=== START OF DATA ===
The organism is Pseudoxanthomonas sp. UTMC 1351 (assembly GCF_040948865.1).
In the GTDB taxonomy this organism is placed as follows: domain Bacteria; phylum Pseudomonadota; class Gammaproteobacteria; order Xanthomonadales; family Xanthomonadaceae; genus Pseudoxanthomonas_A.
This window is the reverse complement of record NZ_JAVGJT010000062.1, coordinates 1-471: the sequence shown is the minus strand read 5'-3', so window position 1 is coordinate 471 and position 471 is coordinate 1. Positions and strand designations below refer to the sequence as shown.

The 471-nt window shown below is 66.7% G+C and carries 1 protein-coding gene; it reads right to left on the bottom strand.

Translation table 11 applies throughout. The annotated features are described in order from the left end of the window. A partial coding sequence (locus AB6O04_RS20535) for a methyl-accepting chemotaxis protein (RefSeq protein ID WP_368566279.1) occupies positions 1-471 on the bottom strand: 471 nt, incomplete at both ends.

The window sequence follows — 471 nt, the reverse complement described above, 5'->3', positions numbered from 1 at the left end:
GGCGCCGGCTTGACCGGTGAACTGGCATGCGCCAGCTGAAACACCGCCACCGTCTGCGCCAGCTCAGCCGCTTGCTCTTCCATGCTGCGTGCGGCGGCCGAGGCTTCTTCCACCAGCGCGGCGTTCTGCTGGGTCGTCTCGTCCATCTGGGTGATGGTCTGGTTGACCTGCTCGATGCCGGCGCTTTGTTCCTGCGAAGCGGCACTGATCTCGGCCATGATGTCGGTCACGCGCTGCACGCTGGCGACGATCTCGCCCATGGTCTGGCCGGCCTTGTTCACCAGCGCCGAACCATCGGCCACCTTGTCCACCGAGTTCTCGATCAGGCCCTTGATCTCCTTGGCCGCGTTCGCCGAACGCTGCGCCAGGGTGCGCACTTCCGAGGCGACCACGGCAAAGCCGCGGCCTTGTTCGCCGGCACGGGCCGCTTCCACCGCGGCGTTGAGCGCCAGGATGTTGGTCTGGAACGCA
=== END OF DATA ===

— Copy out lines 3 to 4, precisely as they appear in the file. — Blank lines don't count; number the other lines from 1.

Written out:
This window is the reverse complement of record NZ_JAVGJT010000062.1, coordinates 1-471: the sequence shown is the minus strand read 5'-3', so window position 1 is coordinate 471 and position 471 is coordinate 1. Positions and strand designations below refer to the sequence as shown.

The 471-nt window shown below is 66.7% G+C and carries 1 protein-coding gene; it reads right to left on the bottom strand.